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The Rave Review - Australian Rugby league News
globalrugbyleague - Tue, 01 Apr 2008 10:28:00 GMT
For those red and green fans who need a dose of nostalgia to help them survive the Rabbitohs ordinary start to season 2008, there is no better time to watch a copy of South Side Story.

Fixing a football club on it's hands and knees financially, spiritually and athletically doesn't sound like an appealing proposition for most people. Then again the two people who made the South Side Story possible are not your average Yogi Bears.

One is a high-profile Oscar winning actor who loves a football club that most of his Hollywood peers have probably never heard of until now . The other bloke is a successful businessman born on other side of the Australian continent where Aussie Rules not Rugby League is the more popular of the two products and on face value a more alluring area to invest your cash.

The goals of the club's new co-owners start out like boyhood dreams yet end up becoming middle age realities and this story reveals how it happened.

Filmed as the season progressed, the emotion captured is authentic, occassionally humorous yet seriously desperate.

Where the documentary takes it's eye off the ball however is towards the end when the Rabbitohs make their appearance in a finals game for the first time in just under two decades. The scarcity of that historic moment for all involved convinces me that South Side Story was released too early.

The showdown between Manly and Souths on September 7, 2007 will be remembered as a significant measure of where the red and green machine had come from and where the team wants to travel to in 2008.

It should have been included as an extra and the GRL Traitor will not change his mind on this, so don't even bother sending me cheques in the mail because I am a man of convinction. And I am fully convinced that if a sequel is in the making, I should be involved in the production in some capacity so that these sorts of oversights are prevented.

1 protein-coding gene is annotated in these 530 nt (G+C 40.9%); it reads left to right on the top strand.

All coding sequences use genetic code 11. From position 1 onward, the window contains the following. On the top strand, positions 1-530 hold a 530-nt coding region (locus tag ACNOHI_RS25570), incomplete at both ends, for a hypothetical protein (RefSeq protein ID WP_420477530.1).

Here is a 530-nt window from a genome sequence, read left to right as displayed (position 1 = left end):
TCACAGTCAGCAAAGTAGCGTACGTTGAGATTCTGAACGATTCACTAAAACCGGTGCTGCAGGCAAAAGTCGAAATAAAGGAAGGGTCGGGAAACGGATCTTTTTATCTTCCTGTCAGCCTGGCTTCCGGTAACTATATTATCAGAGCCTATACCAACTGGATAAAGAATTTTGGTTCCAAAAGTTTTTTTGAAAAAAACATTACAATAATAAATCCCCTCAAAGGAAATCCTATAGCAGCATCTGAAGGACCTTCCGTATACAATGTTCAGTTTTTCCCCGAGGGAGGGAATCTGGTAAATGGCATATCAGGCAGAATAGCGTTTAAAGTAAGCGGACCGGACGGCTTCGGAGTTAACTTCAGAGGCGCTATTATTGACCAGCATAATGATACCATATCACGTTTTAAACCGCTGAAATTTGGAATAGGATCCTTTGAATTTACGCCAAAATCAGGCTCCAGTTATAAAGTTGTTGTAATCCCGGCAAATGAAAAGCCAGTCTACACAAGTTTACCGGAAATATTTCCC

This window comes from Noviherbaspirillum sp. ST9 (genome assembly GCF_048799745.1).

What the film incites you to believe is that it's difficult to lay the credit for South's best season in 18-years at the feet of any one individual.

Souths could not have changed their culture without the pizzaz that Crowe and Holmes a' Court brought to the table yet without the signature of impressive rookie coach Jason Taylor and the world's best prop-forward Roy Asotasi, securing an extra 9 victories in 07 would have been just as hard as winning lotto.

The story in another words is a victory for teamwork. All involved could not have experienced the glory of rising from the ashes without each other.

Narrated by Jack Thompson and featuring interviews with a range of opinionated guests including former Balmain and Wallabies coach, Alan Jones, the views shed are blunt, honest, colourful and a reflection of the past and the future.

George Piggins however does not make an appearance (what a surprise!) unless you count the flashback footage (which I don't) and the effort by Holmes a' Court to speak to veteran halfback John Sattler at a Gold Coast Titans game turns out to be the only significant failure highlighted in the entire 159-minutes of film.

South Side Story. A one-hit wonder or the beginning of an overdue fairytale? Watch for yourselves and then decide. - Read More, Here